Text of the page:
Cell Building: A Personal View
Cell Building: A Personal View
Writtenby David Yanke the early 1990’s
There are almost as many different ways to build cells as there are Queen Rearers. The differences may be subtle or substantial, but each different system is only a variation on a theme because the biological basics of cell building are carved in stone and must be adhered to.
These basics are: 1) Both workers and Queens develop from fertilised eggs which hatch 3 days after they are laid; 2) The developmental path a newly hatched larvae takes depends on the feeding regime that larvae receives during the first 72 hours of its larval life, or put more simply, that up until a larvae is 3 days old it can still be reared to become a morphological Queen, however there is evidence that the divergence of Queen and worker characteristics begins soon after a larvae hatches; 3) The larvae are fed royal jelly which consists of secretions of the hypopharyngeal and the salivary glands of nurse bees, and the composition of the royal jelly varies depending on the age of the larvae and its’ developmental pathway; 4) The Queen cell is provisioned by nurse bees for only 4 days before it is sealed.
After considering the basics, it seems logical that to produce Queens of excellent physiological quality we have to ensure that the royal larvae are well fed from the moment they hatch, and that they are fed the right food at the right time. It seems simple enough, but developing a cell building system which will consistently and continuously produce high quality queens is anything but.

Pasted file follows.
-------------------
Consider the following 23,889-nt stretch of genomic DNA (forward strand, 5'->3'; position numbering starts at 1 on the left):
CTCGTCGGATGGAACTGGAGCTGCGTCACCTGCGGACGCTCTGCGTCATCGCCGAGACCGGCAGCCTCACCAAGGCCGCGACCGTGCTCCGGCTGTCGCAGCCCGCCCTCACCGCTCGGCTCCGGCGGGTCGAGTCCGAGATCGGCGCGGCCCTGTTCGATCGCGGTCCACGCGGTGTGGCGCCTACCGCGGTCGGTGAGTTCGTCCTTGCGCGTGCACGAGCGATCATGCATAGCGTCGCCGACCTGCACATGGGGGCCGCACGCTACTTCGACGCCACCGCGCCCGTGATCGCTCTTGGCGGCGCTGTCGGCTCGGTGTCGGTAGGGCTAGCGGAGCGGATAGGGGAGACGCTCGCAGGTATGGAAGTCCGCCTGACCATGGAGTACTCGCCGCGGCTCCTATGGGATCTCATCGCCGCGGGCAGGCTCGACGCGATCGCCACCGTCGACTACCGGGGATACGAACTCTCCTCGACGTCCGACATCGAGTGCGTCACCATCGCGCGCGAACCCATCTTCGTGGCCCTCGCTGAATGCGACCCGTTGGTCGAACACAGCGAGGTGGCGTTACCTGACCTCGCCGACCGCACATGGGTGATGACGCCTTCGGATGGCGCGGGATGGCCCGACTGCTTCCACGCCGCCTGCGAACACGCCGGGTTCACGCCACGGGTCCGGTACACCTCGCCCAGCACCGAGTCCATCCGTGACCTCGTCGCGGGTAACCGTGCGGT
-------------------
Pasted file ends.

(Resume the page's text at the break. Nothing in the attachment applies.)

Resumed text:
I will try my best to describe the system of cell building I use, and explain why I do what I do. Good cell building depends on several things being done properly, and the first is ensuring that you have good breeding stock to work with. The breeder must be carefully selected. Without a good breeder, it is much more difficult no matter what your cell building system to produce any uniformity in your cell quality. As far as the nurse bees are concerned all young larvae are not created equal. I quite often see examples of this when I am doing the cell building for the genetic improvement group. I do 2 large grafts with 12 different breeders used in each graft. Cell quality varies remarkably and apart from the normal expected variations there are sometimes dramatic differences which are breeder specific. Another example came up last year when I bought in some Queens to meet my Canadian numbers. The beekeeper used one breeder I supplied him with and another less carefully selected breeder. The differences were sadly dramatic. The good breeder gave lovely, uniformly big, yellow Queens while the other threw daughters which were all over the place, but usually much smaller and dark tipped.